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Home Improvement Trends and Innovations

Remodelers report improving business conditions this summer as the industry continues to recover from a severe winter. The “value of jobs sold” hit an all-time high in NARI’s quarterly survey, a sign that major projects such as an addition or kitchen remodel have become more common for contractors.

As homeowners opt for larger renovations, the opportunity to sell them on current trends and innovations increases substantially. Contractors must be prepared to discuss popular remodeling features with both existing and prospective customers so that they can maximize the value of each job contract and deliver an exceptional product.


Nearly 90 percent of people age 65 and older say they want to stay in their homes as long as possible. The number of adults between 65 and 74 years old should nearly double from 21.7 million in 2010 to 38.6 million in 2030, presenting contractors with frequent chances to incorporate aging-in-place design features.

“One of the questions we ask customers is ‘How long do you plan on being in the home?’ says Jason Hampel, CEO of Moss Building & Design in Chantilly, Virginia. “If there’s any chance that they’re going to be in the home into their later years, we make sure that we design the space so it moves with them as they work through the stages of their life.”

Major considerations could include a single-floor layout (to eliminate stairs), a no-step entryway, widened doors, lever-style handles, touchless faucets, non-slip flooring and grab bars in the bathroom. Aging-in-place design ultimately depends on the individual person, though, which makes a one-size-fits-all mentality counterproductive.                     

“It’s a buzzword right now, but really it’s a common sense approach to design that says, ‘Let’s make sure that we design this in a way that gives you the flexibility to change it to accommodate your needs in the future,’” Hampel says.

Fluid spaces

Open floor plans create houses with one or more large rooms that function as multiple rooms within a single living space. Traditionally, homes were built with many distinct rooms because people believed that extra rooms would offer greater functionality and attract the biggest pool of potential buyers.  

But designers and homeowners began realizing that open layouts could fit more living space into the same amount of square footage. The most common feature of this home design has been a ‘great room’ that combines the kitchen, dining room and living room into one shared space on the main level.

“Opening the kitchen to the family or great room is definitely a continuing trend,” says Jamie Gold, an independent kitchen and bath designer in San Diego, California. “Although some single-family-home clients also like having a traditional dining room.”

The desire for open design has extended to other areas of the house, such as the bathroom, where more space can be costly. “You’re limited a lot of times with what you can do without starting to tear down walls and take space from other rooms,” says Mike Blank, president of MBC Building & Remodeling in Millersville, Pennsylvania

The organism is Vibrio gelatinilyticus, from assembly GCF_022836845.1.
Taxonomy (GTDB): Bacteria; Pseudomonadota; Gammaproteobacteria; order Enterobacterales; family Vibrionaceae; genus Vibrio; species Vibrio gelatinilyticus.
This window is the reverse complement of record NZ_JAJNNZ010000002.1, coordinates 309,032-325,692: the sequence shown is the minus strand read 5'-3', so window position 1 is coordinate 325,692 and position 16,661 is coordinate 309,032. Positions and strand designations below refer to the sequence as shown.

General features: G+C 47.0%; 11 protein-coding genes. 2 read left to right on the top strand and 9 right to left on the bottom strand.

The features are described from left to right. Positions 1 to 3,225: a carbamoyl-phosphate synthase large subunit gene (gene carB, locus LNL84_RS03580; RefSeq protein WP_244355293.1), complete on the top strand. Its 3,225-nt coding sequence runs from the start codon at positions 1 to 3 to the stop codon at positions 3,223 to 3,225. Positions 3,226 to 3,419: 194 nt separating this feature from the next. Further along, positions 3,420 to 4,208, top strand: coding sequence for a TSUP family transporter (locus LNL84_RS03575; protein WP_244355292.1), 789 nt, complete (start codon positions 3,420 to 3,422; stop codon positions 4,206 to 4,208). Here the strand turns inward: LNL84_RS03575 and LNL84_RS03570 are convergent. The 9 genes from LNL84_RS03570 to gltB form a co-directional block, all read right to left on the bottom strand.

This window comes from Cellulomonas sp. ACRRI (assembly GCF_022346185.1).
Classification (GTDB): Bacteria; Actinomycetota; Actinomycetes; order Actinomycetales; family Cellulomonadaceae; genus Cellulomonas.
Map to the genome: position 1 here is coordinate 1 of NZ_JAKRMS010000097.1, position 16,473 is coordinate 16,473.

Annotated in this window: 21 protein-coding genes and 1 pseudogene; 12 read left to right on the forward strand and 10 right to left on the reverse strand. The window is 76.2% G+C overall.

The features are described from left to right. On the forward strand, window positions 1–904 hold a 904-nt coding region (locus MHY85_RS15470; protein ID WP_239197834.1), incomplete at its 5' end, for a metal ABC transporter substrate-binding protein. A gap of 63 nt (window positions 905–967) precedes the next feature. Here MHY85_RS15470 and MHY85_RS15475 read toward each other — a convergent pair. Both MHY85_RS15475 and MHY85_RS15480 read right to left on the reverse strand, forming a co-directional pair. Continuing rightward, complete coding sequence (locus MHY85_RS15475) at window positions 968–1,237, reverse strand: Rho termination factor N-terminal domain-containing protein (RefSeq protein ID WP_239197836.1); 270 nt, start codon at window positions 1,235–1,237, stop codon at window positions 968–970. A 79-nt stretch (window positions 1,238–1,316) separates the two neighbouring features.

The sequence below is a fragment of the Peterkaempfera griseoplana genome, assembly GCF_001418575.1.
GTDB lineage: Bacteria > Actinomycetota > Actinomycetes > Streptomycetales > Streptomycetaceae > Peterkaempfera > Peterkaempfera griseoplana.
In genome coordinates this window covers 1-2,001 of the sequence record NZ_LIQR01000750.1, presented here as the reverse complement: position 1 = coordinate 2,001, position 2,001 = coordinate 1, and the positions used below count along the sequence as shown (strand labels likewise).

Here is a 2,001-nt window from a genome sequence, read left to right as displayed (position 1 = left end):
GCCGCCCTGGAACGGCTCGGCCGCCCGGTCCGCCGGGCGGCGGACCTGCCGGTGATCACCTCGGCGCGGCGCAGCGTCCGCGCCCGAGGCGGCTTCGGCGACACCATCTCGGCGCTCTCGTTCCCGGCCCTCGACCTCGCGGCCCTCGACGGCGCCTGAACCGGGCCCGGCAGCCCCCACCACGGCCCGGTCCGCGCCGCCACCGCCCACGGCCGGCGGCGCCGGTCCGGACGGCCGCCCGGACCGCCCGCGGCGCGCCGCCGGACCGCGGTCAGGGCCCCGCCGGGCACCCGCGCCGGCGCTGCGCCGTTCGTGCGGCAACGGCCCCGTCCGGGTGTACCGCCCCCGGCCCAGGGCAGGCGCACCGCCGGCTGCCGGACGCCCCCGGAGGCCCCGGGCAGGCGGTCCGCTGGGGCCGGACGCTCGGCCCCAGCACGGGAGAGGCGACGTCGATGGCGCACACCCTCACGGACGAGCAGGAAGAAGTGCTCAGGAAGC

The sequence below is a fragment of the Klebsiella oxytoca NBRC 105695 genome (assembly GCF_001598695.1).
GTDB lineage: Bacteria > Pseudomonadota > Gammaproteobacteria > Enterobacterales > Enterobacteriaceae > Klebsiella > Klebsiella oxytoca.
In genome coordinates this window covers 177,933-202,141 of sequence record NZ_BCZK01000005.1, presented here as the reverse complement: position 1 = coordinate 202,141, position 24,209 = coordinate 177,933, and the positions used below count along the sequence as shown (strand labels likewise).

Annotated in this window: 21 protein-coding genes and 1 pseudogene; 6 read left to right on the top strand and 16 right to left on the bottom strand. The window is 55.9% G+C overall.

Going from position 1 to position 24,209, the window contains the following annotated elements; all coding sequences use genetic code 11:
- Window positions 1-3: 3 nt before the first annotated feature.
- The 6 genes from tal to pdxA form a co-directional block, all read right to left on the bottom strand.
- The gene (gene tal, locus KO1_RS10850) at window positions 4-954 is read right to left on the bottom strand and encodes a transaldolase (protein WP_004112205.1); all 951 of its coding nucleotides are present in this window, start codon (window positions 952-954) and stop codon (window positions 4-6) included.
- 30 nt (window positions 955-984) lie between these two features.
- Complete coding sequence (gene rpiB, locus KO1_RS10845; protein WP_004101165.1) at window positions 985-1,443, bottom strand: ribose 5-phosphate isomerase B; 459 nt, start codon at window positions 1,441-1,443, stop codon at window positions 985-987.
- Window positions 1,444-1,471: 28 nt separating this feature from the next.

“We’re taking out a lot of those big, whirlpool garden tubs because people never use them—they feel like they just take up room,” he adds.


Homeowners disregard standard design rules at times so they can add their own creative touch to a renovation. Often they want to incorporate a bold color in a neutral room or blend contrasting materials together for a visual effect, but some customers seek even more personalization. 

“In one project, we transformed a piece of barnwood from their grandfather's Virginia home into a new San Diego fireplace mantel,” Gold says. “We also used their custom dining room cabinet as inspiration for the kitchen cabinetry's finish and hardware.”

Although many homeowners seek more design freedom, contractors must engage them from the outset and focus on how they intend to use the space. When a client discussed the problem of having toys lying around the main floor, for example, Hampel suggested instituting a ‘keeping room’ for the kids near the center of the house.

“Instead of having a multipurpose great room where you have to put away all of the toys every time guests show up, you have a space that’s dedicated for the kids where you can organize their toys and they can do their homework,” he says. “You can interact with them in a very comfortable way that’s close to the kitchen or the center of the home.”


Mobile devices and software applications have revolutionized home automation systems, which allow users to monitor their house no matter their location. The number of gadgets and accessories available continues to multiply, but most homeowners prefer to limit this technology to their lighting, HVAC and security systems.

“The automated control of their heating and air conditioning has been a big one,” Hampel says. “Playing music around the house in a wireless format has also been popular.”

Energy efficiency might be the greatest benefit of home automation because the enhanced control reduces household demand for electricity and other utilities. Contractors who play up the real cost savings over time improve their odds of selling clients on this technology.


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